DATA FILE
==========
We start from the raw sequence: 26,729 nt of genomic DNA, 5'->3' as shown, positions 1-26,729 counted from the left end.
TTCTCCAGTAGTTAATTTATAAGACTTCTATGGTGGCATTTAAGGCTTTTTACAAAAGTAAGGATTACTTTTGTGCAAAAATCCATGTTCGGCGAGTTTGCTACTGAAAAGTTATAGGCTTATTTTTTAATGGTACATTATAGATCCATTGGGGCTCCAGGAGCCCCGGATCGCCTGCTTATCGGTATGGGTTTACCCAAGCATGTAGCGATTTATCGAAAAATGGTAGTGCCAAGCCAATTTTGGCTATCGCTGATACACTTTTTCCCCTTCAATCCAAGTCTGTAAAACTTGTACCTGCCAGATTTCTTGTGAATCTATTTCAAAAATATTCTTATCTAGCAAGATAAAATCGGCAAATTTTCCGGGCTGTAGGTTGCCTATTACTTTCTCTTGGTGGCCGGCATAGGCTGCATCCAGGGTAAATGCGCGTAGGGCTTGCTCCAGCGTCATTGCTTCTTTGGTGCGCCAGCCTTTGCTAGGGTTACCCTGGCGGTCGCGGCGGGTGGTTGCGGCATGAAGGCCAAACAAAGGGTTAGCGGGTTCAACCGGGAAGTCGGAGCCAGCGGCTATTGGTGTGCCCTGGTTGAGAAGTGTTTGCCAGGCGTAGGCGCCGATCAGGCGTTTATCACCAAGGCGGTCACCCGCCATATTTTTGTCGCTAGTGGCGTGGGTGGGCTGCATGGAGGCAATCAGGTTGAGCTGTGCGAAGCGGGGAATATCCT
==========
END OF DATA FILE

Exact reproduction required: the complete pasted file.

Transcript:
We start from the raw sequence: 26,729 nt of genomic DNA, 5'->3' as shown, positions 1-26,729 counted from the left end.
TTCTCCAGTAGTTAATTTATAAGACTTCTATGGTGGCATTTAAGGCTTTTTACAAAAGTAAGGATTACTTTTGTGCAAAAATCCATGTTCGGCGAGTTTGCTACTGAAAAGTTATAGGCTTATTTTTTAATGGTACATTATAGATCCATTGGGGCTCCAGGAGCCCCGGATCGCCTGCTTATCGGTATGGGTTTACCCAAGCATGTAGCGATTTATCGAAAAATGGTAGTGCCAAGCCAATTTTGGCTATCGCTGATACACTTTTTCCCCTTCAATCCAAGTCTGTAAAACTTGTACCTGCCAGATTTCTTGTGAATCTATTTCAAAAATATTCTTATCTAGCAAGATAAAATCGGCAAATTTTCCGGGCTGTAGGTTGCCTATTACTTTCTCTTGGTGGCCGGCATAGGCTGCATCCAGGGTAAATGCGCGTAGGGCTTGCTCCAGCGTCATTGCTTCTTTGGTGCGCCAGCCTTTGCTAGGGTTACCCTGGCGGTCGCGGCGGGTGGTTGCGGCATGAAGGCCAAACAAAGGGTTAGCGGGTTCAACCGGGAAGTCGGAGCCAGCGGCTATTGGTGTGCCCTGGTTGAGAAGTGTTTGCCAGGCGTAGGCGCCGATCAGGCGTTTATCACCAAGGCGGTCACCCGCCATATTTTTGTCGCTAGTGGCGTGGGTGGGCTGCATGGAGGCAATCAGGTTGAGCTGTGCGAAGCGGGGAATATCCT